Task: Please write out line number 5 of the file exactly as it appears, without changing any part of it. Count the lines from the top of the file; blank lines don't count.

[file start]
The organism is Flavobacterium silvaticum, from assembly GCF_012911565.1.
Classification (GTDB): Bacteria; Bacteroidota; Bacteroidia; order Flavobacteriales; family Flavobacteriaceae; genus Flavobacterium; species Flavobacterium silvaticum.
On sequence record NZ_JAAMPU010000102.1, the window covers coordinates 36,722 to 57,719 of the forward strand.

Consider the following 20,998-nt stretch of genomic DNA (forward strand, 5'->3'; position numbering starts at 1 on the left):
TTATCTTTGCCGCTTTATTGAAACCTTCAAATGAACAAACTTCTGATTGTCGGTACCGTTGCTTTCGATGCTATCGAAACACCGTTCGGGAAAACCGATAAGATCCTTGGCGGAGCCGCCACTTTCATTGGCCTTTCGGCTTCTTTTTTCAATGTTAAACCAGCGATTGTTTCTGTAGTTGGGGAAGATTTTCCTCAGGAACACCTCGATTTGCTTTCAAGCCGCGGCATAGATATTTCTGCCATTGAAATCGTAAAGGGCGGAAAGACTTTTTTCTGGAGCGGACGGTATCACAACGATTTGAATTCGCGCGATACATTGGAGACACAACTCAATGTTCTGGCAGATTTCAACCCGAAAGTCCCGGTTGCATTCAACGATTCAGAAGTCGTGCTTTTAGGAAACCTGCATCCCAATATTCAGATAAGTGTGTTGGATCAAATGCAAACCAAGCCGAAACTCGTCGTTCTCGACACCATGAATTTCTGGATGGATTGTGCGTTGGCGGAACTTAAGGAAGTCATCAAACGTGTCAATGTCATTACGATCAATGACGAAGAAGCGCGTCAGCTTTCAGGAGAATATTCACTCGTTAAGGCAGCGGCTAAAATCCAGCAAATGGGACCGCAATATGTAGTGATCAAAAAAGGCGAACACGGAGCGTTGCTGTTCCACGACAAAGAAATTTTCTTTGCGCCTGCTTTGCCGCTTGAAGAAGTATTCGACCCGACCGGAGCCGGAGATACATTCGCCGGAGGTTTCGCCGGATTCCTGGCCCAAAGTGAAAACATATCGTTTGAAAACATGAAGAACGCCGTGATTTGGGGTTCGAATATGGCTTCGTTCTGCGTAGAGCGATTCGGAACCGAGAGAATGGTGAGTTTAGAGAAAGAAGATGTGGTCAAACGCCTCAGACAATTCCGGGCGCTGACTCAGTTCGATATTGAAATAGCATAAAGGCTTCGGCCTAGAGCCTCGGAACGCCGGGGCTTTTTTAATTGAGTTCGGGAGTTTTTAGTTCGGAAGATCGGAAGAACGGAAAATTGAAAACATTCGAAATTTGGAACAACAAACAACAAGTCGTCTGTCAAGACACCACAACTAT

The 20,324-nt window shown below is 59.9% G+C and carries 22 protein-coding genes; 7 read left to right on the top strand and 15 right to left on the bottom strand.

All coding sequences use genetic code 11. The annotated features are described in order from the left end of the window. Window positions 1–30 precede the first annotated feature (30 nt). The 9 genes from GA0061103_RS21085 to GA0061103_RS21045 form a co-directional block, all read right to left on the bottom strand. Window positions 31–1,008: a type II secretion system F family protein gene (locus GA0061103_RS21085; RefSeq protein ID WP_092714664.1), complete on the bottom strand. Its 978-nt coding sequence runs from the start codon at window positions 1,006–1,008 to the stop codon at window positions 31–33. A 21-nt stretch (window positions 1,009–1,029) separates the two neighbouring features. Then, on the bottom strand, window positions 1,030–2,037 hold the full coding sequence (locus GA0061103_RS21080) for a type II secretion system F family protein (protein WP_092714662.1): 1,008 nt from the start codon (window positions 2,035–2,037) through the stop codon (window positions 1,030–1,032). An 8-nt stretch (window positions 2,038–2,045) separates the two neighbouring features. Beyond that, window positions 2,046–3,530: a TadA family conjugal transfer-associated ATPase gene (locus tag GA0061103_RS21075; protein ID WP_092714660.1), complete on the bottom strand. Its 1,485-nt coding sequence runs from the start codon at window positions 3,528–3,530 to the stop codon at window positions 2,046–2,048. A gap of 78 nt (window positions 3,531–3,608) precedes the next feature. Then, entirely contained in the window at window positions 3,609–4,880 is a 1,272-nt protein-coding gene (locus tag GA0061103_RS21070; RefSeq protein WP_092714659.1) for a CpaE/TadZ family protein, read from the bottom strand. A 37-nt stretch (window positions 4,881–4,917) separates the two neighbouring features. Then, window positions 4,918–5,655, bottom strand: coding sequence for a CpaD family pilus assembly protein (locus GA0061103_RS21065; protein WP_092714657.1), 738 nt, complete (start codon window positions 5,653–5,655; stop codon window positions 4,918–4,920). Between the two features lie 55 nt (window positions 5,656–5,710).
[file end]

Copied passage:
TTATCTTTGCCGCTTTATTGAAACCTTCAAATGAACAAACTTCTGATTGTCGGTACCGTTGCTTTCGATGCTATCGAAACACCGTTCGGGAAAACCGATAAGATCCTTGGCGGAGCCGCCACTTTCATTGGCCTTTCGGCTTCTTTTTTCAATGTTAAACCAGCGATTGTTTCTGTAGTTGGGGAAGATTTTCCTCAGGAACACCTCGATTTGCTTTCAAGCCGCGGCATAGATATTTCTGCCATTGAAATCGTAAAGGGCGGAAAGACTTTTTTCTGGAGCGGACGGTATCACAACGATTTGAATTCGCGCGATACATTGGAGACACAACTCAATGTTCTGGCAGATTTCAACCCGAAAGTCCCGGTTGCATTCAACGATTCAGAAGTCGTGCTTTTAGGAAACCTGCATCCCAATATTCAGATAAGTGTGTTGGATCAAATGCAAACCAAGCCGAAACTCGTCGTTCTCGACACCATGAATTTCTGGATGGATTGTGCGTTGGCGGAACTTAAGGAAGTCATCAAACGTGTCAATGTCATTACGATCAATGACGAAGAAGCGCGTCAGCTTTCAGGAGAATATTCACTCGTTAAGGCAGCGGCTAAAATCCAGCAAATGGGACCGCAATATGTAGTGATCAAAAAAGGCGAACACGGAGCGTTGCTGTTCCACGACAAAGAAATTTTCTTTGCGCCTGCTTTGCCGCTTGAAGAAGTATTCGACCCGACCGGAGCCGGAGATACATTCGCCGGAGGTTTCGCCGGATTCCTGGCCCAAAGTGAAAACATATCGTTTGAAAACATGAAGAACGCCGTGATTTGGGGTTCGAATATGGCTTCGTTCTGCGTAGAGCGATTCGGAACCGAGAGAATGGTGAGTTTAGAGAAAGAAGATGTGGTCAAACGCCTCAGACAATTCCGGGCGCTGACTCAGTTCGATATTGAAATAGCATAAAGGCTTCGGCCTAGAGCCTCGGAACGCCGGGGCTTTTTTAATTGAGTTCGGGAGTTTTTAGTTCGGAAGATCGGAAGAACGGAAAATTGAAAACATTCGAAATTTGGAACAACAAACAACAAGTCGTCTGTCAAGACACCACAACTAT